Oscar-winning Italian composer Ennio Morricone has died at the age of 91. Morricone died at a hospital in Rome after falling and breaking his leg, Giorgio Assumma, his lawyer, confirmed in a statement to CNN on Monday.
Born in Rome in 1928, Morricone had an early introduction to and love for music. First picking up the trumpet as his first instrument, Morricone began writing music at the age of 6, something that would lead to a decades-long career in which he would score more than 500 films and earn an array of awards. In the 1960s, Morricone joined a collective called Gruppo di Improvvisazione Nuova Consonanza, later telling NPR that he "started telling them to do kind of a sound like groans or very strange sounds, and I started conducting them."
In the years that would follow, Morricone would go on to have one of the most celebrated film-scoring careers of all time, beginning with 1961's Il Federale, which was later followed by a number of Westerns including A Fistful of Dollars, For a Few Dollars More, The Good, the Bad and the Ugly, and Once Upon a Time in the West. He was also well known for scoring the likes of The Battle of Algiers, Brian de Palma's take on 1930s gangsters, The Untouchables, The Mission, and a number of others. He earned Oscar nominations for his original scores for Terrence Malick's Days of Heaven (1978), Roland Joffe's The Mission (1986), The Untouchables (1987), Barry Levinson's Bugsy (1991), and Giuseppe Tornatore's Malena (2000), and in 2016, he won the best original score for Quentin Tarantino's The Hateful Eight. In 2007, he was presented with an honorary Oscar.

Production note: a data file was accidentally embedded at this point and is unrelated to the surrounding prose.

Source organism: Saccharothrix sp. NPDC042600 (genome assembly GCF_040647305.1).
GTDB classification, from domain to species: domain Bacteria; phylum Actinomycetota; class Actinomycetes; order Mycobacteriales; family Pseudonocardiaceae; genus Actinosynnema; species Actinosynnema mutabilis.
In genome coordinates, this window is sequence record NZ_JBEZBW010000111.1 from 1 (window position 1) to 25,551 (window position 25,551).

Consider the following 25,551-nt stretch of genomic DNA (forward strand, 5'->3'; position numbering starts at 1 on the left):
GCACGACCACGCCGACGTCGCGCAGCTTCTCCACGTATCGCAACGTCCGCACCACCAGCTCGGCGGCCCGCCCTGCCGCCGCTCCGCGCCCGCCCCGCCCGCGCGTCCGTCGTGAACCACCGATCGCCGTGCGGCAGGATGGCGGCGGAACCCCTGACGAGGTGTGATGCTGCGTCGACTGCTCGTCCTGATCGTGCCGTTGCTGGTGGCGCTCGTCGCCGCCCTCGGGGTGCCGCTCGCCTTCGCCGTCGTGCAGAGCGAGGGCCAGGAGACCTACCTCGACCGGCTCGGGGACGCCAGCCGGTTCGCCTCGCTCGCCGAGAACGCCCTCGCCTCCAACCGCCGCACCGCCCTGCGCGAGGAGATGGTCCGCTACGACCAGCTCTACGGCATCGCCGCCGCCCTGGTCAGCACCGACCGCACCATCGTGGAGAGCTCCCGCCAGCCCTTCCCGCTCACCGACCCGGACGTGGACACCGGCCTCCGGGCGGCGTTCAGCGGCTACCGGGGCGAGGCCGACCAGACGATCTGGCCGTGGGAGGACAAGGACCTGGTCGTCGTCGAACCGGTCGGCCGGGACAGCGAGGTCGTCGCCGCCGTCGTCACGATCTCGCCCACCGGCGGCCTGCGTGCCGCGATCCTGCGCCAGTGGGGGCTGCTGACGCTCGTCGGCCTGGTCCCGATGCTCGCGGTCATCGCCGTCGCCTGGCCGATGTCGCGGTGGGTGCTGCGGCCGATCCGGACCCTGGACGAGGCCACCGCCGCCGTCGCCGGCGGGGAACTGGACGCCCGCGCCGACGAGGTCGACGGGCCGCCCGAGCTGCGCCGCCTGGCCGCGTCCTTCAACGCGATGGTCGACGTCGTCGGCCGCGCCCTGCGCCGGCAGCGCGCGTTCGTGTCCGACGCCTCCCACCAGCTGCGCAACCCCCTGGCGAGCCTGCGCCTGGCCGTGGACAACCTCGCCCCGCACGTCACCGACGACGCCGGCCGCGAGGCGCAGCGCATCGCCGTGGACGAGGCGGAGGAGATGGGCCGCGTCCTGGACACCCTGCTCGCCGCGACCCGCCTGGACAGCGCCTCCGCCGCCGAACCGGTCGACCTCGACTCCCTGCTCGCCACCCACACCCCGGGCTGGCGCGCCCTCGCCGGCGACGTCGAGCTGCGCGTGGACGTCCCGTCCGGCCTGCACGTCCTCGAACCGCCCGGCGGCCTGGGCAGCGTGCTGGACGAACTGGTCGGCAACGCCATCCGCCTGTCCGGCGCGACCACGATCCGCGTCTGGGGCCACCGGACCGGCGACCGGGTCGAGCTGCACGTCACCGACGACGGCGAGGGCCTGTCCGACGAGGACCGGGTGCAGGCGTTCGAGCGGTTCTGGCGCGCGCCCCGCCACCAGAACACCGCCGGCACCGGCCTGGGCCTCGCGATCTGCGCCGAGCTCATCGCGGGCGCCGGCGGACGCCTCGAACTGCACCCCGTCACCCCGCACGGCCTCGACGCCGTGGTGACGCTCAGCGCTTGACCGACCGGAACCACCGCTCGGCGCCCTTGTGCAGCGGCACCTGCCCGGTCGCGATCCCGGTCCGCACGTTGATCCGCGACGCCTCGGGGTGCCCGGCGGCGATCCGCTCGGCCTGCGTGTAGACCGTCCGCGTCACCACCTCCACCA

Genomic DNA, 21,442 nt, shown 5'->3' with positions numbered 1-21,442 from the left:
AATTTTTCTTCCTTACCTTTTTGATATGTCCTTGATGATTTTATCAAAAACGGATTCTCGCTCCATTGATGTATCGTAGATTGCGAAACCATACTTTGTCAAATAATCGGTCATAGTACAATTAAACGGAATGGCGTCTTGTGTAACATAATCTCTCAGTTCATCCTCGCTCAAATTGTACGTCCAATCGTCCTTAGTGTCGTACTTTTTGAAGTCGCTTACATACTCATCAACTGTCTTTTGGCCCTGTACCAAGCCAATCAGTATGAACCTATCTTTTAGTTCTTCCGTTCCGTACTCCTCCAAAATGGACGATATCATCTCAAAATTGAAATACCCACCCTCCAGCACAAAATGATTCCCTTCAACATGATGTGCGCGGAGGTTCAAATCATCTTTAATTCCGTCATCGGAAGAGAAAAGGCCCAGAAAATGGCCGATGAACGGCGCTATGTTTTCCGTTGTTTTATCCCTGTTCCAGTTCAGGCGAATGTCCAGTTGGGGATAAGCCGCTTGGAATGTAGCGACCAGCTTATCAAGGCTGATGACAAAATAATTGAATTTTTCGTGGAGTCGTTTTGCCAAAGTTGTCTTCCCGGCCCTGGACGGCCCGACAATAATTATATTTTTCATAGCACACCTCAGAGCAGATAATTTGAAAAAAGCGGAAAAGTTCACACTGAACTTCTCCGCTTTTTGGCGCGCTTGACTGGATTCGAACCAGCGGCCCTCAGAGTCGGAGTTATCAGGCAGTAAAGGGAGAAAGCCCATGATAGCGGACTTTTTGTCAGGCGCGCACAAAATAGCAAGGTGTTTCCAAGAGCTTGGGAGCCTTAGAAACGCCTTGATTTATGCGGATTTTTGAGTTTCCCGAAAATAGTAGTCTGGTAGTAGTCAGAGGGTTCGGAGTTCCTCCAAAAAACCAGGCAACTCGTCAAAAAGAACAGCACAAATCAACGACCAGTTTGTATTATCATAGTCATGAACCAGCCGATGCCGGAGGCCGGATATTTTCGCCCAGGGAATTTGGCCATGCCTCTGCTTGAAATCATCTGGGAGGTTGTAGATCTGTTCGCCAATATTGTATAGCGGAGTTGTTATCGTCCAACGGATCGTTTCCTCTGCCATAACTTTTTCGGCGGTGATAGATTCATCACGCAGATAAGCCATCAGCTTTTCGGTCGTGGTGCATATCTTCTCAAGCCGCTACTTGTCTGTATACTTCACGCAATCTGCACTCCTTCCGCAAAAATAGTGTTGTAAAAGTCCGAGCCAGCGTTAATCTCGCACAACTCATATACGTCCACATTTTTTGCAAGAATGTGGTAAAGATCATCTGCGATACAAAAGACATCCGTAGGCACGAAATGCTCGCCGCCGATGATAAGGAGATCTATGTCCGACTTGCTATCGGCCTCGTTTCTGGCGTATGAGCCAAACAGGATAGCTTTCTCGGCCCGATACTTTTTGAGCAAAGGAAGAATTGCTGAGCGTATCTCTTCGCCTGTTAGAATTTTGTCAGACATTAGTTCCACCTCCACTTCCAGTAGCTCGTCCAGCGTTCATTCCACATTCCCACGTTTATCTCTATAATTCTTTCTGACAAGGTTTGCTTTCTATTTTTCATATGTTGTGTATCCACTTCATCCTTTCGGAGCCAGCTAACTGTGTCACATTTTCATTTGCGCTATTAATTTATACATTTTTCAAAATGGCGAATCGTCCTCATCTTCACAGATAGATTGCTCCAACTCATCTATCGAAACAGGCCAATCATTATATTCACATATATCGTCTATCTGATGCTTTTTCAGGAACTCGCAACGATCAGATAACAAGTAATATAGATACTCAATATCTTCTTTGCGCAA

He was remembered as an "artistic genius" by Italian Prime Minister Giuseppe Conte, who reacted to Morricone's passing on Twitter. Conte wrote that Morricone "made us dream, move, reflect, writing memorable notes that will remain unforgettable in the history of music and cinema." In his own statement, Italian President Sergio Mattarella said that Morricone was "both a refined and popular musician, he has left a deep mark in the history of music in the second part of the 20th century." He added that Morricone "has greatly contributed in spreading and reinforcing Italy's prestige around the world."
Morricone requested a private funeral, He is survived by his wife Maria Travia, whom he married in 1956, as well as their four children, Marco, Alessandra, Andrea and Giovanni..